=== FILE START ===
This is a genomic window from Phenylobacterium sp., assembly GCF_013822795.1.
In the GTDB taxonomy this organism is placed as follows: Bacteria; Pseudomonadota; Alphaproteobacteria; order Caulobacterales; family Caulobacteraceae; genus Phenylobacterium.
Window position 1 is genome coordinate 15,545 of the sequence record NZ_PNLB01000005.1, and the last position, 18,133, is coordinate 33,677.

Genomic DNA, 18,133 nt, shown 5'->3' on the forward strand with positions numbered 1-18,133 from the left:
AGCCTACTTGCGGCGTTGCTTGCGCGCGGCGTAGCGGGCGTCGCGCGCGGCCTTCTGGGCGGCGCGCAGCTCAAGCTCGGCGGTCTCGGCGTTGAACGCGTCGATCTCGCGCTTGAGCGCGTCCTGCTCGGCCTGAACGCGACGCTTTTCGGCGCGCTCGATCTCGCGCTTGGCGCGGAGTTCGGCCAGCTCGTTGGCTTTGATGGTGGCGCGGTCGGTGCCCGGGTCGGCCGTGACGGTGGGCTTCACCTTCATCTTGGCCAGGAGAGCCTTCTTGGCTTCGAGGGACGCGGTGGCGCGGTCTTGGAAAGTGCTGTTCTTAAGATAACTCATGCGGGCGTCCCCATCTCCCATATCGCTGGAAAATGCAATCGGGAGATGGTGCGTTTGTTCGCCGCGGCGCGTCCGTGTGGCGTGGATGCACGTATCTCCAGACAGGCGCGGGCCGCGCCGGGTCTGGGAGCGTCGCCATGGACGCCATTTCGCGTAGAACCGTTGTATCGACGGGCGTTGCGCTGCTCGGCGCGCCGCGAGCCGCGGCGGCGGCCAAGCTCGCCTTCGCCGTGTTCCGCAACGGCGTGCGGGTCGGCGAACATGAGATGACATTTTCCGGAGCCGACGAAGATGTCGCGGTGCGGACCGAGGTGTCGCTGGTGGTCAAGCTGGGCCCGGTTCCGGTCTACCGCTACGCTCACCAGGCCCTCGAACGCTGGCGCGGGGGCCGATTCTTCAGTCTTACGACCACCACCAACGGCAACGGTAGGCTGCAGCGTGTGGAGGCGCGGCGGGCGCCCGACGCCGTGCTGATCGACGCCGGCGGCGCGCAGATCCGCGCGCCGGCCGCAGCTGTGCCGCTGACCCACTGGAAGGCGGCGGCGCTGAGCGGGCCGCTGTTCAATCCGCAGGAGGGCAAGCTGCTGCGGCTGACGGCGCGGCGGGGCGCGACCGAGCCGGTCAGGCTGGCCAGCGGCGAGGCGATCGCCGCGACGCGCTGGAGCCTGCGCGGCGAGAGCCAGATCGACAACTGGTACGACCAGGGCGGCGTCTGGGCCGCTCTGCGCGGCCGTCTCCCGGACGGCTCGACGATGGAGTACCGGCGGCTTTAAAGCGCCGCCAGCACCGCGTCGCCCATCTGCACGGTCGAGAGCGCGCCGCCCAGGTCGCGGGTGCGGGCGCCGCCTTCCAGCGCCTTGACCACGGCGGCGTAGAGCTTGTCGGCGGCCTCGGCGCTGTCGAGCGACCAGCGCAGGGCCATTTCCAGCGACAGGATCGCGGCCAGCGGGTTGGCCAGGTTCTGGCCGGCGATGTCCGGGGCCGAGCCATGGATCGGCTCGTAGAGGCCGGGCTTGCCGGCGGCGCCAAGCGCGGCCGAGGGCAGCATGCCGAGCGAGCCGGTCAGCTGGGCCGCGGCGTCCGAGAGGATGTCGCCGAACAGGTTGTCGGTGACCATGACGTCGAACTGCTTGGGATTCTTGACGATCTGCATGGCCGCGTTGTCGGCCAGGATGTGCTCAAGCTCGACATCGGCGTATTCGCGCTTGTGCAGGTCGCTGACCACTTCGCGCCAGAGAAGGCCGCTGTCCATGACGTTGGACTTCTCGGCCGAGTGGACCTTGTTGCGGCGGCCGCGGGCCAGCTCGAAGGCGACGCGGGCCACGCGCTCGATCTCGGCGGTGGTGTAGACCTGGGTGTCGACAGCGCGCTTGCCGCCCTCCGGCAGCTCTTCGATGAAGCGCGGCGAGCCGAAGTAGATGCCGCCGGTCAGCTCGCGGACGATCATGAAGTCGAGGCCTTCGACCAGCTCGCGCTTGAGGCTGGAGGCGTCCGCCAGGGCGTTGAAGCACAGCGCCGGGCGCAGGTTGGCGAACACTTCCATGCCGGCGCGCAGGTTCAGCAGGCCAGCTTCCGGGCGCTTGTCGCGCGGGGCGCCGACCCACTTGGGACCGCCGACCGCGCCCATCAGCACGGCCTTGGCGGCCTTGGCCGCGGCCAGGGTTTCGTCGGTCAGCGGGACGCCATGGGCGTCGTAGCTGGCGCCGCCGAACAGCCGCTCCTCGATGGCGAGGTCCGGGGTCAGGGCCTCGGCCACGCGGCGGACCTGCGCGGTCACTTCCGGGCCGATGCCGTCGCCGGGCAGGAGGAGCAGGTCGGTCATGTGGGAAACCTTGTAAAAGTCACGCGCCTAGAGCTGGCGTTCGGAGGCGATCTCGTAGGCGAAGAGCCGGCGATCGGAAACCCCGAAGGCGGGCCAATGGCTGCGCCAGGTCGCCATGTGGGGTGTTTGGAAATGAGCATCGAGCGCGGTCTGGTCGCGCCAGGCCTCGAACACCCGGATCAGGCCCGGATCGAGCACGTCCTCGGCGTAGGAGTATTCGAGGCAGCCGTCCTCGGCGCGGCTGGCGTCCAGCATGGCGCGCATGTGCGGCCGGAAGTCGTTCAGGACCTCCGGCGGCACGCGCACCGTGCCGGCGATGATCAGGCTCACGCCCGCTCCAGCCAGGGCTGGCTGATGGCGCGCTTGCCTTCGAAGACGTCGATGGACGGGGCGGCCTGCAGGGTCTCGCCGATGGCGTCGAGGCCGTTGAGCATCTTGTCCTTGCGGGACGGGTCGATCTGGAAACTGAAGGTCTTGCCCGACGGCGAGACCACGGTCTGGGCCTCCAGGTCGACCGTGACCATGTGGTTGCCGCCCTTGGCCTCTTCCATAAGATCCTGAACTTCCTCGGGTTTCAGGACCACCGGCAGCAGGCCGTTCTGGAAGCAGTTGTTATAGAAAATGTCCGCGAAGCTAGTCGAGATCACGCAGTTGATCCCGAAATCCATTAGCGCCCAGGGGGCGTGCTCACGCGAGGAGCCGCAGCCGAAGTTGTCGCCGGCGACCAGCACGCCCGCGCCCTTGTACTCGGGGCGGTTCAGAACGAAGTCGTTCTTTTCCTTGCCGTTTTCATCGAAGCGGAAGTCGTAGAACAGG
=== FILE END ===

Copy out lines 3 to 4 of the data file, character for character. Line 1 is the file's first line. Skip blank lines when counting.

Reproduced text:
Window position 1 is genome coordinate 15,545 of the sequence record NZ_PNLB01000005.1, and the last position, 18,133, is coordinate 33,677.

Genomic DNA, 18,133 nt, shown 5'->3' on the forward strand with positions numbered 1-18,133 from the left: